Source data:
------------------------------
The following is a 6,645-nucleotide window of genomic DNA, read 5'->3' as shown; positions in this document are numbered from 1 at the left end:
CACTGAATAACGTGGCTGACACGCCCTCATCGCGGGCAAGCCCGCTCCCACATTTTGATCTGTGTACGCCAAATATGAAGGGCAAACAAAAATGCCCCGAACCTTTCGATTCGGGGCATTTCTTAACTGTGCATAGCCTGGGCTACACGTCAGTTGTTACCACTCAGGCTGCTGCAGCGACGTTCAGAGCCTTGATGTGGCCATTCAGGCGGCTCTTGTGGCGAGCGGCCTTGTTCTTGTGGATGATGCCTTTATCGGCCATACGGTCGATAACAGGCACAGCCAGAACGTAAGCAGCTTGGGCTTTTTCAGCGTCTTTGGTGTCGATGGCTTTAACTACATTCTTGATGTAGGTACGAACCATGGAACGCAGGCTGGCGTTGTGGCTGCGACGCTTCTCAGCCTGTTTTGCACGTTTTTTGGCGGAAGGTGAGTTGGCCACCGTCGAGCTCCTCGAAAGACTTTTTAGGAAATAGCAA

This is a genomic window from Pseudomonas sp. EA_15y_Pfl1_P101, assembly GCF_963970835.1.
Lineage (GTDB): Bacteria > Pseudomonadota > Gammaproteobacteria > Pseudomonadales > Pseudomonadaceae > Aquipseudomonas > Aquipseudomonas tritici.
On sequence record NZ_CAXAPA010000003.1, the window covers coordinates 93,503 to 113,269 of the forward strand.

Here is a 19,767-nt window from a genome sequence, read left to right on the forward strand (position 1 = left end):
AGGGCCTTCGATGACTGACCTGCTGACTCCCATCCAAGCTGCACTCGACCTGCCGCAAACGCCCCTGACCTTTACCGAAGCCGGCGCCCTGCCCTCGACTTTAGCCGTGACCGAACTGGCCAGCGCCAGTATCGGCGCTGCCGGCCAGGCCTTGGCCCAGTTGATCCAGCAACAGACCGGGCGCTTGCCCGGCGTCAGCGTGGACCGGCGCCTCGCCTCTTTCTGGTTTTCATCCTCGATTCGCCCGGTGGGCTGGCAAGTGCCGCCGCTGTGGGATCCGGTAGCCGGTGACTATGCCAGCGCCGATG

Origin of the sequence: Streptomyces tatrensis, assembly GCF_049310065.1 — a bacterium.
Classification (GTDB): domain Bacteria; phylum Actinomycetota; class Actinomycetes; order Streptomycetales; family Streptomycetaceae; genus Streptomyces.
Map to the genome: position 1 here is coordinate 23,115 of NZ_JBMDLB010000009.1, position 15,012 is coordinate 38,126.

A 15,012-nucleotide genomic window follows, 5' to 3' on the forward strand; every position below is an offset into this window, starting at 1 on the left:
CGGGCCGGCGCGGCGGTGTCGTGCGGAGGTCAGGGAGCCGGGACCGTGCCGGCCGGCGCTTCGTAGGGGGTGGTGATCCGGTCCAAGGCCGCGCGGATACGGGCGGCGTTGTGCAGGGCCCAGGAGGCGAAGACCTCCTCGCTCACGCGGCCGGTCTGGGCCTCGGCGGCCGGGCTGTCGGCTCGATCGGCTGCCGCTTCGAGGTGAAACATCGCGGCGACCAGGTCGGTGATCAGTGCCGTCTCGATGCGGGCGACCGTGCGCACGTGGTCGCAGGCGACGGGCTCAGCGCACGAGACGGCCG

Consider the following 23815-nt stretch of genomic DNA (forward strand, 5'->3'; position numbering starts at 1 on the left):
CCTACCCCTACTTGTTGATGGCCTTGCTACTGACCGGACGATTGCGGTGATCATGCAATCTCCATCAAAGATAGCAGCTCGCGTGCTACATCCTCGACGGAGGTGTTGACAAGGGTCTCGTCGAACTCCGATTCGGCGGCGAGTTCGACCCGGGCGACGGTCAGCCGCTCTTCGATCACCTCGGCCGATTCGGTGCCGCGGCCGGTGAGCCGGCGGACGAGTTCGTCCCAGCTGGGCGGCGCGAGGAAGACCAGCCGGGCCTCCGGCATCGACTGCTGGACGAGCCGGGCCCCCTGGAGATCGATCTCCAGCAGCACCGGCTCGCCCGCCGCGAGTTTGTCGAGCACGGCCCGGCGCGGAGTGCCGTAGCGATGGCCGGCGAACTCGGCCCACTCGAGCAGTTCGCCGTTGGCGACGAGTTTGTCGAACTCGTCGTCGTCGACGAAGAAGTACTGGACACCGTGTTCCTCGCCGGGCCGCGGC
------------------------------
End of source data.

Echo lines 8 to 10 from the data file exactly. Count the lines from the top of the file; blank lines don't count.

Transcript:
Origin of the sequence: Streptomyces tatrensis, assembly GCF_049310065.1 — a bacterium.
Classification (GTDB): domain Bacteria; phylum Actinomycetota; class Actinomycetes; order Streptomycetales; family Streptomycetaceae; genus Streptomyces.
Map to the genome: position 1 here is coordinate 23,115 of NZ_JBMDLB010000009.1, position 15,012 is coordinate 38,126.